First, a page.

La virgen de agosto / The August Virgin (dir. Jonás Trueba). I haven’t written much about Trueba’s films to date – the round-up piece is the only place I’ve written about Los ilusos / The Wishful Thinkers (2013), and his earlier Todos las canciones hablan de mí / All the Songs Are About Me (2010) featured in my equivalent post from 2011. ‘Dreamy / romantic chronicles of Madrid’ could broadly summarise those of his films I’ve seen so far (I’ve not yet caught up with Los exiliados románticos / The Exiled Romantics, which looks like ‘dreamy / romantic chronicles outside of Madrid’), and the description suggests that this one also falls within that realm. Given that his last film (La reconquista / The Reconquest (2016)) has ended up on Netflix UK, there might be an outside possibility that this will do likewise but I’ll not bet on it if the opportunity to see it at a festival appears (I’ll continue tapping my foot while waiting for Los ilusos to get a DVD release).
I guess that there’s a possibility that one or some of these films might feature within Edinburgh’s focus on Spanish cinema (given that it’s the contemporary strand that hasn’t been announced yet). Fingers crossed!
*The English titles given above are my literal translation of the titles, so they may end up being called something else in English if they circulate. The exception is Neus Ballús’s film, which had that translated title when it screened in Berlin.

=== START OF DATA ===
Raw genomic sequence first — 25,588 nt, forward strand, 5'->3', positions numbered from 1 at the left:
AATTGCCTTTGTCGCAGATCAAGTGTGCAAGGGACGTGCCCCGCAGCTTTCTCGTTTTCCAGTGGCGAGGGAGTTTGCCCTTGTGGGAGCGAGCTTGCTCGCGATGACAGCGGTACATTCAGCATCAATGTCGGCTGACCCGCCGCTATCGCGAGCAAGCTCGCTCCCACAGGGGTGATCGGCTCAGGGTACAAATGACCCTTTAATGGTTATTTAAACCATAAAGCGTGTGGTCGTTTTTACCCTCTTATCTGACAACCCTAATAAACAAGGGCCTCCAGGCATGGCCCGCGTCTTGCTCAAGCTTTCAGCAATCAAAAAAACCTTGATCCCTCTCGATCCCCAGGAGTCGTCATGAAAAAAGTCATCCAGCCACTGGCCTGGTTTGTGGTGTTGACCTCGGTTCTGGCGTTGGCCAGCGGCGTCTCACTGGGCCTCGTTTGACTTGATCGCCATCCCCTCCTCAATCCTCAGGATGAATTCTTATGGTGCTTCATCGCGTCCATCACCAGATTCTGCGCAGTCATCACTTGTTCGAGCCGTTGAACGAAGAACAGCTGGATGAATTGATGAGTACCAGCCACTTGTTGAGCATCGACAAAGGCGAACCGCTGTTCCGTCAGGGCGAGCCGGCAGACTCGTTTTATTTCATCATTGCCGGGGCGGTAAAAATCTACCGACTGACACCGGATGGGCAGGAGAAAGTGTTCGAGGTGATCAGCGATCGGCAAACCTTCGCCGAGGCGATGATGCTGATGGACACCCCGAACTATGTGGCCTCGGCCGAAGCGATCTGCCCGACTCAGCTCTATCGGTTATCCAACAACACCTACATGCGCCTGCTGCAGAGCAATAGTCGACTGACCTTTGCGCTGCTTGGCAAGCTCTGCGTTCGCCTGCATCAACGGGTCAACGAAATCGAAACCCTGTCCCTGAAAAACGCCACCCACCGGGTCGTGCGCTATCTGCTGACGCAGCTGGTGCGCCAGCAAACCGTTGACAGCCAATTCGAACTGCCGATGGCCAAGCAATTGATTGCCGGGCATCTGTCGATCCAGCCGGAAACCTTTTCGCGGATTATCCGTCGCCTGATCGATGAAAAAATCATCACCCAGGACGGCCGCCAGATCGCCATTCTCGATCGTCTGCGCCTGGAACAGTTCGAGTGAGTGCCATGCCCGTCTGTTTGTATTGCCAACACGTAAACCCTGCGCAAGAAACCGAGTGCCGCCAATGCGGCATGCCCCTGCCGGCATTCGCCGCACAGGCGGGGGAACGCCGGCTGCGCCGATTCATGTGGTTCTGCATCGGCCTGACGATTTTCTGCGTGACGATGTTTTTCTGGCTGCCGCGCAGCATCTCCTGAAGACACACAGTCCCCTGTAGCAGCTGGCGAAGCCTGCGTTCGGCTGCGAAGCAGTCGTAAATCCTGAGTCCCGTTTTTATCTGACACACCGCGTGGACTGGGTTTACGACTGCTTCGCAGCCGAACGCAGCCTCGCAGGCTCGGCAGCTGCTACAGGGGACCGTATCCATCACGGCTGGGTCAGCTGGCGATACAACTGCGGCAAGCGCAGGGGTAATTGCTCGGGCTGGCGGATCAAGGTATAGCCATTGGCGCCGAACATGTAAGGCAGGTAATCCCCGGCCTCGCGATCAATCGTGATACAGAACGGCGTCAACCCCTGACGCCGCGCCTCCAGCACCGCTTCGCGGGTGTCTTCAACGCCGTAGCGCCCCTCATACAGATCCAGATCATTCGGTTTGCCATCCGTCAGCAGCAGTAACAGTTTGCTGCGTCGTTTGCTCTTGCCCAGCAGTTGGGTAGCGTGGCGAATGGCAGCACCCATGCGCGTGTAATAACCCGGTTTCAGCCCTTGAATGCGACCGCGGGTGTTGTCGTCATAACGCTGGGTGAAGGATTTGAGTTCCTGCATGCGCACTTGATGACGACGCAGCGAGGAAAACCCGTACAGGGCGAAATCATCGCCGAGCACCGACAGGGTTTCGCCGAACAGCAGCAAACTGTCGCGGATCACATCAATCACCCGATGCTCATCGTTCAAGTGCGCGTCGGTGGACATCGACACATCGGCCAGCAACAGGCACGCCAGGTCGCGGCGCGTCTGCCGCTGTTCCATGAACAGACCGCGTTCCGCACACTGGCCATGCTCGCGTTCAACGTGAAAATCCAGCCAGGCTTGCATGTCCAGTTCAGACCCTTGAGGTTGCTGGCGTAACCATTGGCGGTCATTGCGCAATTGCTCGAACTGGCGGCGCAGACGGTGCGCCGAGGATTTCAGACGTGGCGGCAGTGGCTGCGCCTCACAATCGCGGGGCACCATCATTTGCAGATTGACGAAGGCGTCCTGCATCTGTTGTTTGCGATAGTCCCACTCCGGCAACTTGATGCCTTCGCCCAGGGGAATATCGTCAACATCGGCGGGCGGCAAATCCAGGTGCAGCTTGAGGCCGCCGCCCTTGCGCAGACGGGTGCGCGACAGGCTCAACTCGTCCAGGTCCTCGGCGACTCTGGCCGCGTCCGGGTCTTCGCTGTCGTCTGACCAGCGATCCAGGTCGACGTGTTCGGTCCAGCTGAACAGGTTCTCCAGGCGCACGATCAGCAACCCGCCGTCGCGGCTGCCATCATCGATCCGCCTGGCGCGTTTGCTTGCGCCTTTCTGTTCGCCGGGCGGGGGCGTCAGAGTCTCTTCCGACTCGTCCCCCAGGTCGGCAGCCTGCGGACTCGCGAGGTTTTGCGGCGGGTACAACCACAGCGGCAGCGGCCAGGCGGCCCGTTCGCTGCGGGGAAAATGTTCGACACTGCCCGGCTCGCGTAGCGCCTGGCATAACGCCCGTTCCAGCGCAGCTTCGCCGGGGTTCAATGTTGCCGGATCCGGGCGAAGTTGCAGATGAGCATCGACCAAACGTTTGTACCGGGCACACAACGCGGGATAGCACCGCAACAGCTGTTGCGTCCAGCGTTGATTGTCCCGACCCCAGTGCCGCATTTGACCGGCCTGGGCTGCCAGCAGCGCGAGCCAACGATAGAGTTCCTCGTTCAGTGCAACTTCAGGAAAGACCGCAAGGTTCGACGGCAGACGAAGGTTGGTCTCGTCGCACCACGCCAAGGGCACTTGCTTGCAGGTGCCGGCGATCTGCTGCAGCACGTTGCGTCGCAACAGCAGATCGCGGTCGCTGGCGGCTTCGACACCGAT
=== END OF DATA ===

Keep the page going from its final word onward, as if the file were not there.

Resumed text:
I spotted via Eye for Filmthe announcement that the Edinburgh International Film Festival’s 2019 Country Focus (a recurring strand of the festival’s programme) will be Spain. What they’ve announced so far is the retrospective part of the strand: an overview of ‘modern Spanish cinema’; a selection of ‘cult Spanish cinema’; and a filmmaker retrospective of Icíar Bollaín.
Bollaín is based in Edinburgh, so that element kind of makes sense. I like a lot of her films (I haven’t seen the two most recent ones), and I admire her commitment to exploring social issues through cinema, and her recurrent focus on the lives of women in varying circumstances. It’s a little strange that they don’t seem to be screening Te doy mis ojos / Take My Eyes (2003); it is effectively an encapsulation of her interests and cinematic style. Personally, I think that it’s her strongest film. But, that said, perhaps it is relatively well known and they’re aiming to highlight films that haven’t had distribution over here (although También la lluvia / Even the Rain (2010) and El Olivo / The Olive Tree (2016) are included)? I would recommend Flores de otro mundo / Flowers of Another World (1999), Even the Rain, and En tierra extraña / In a Foreign Land (2014) if you get the chance to see them.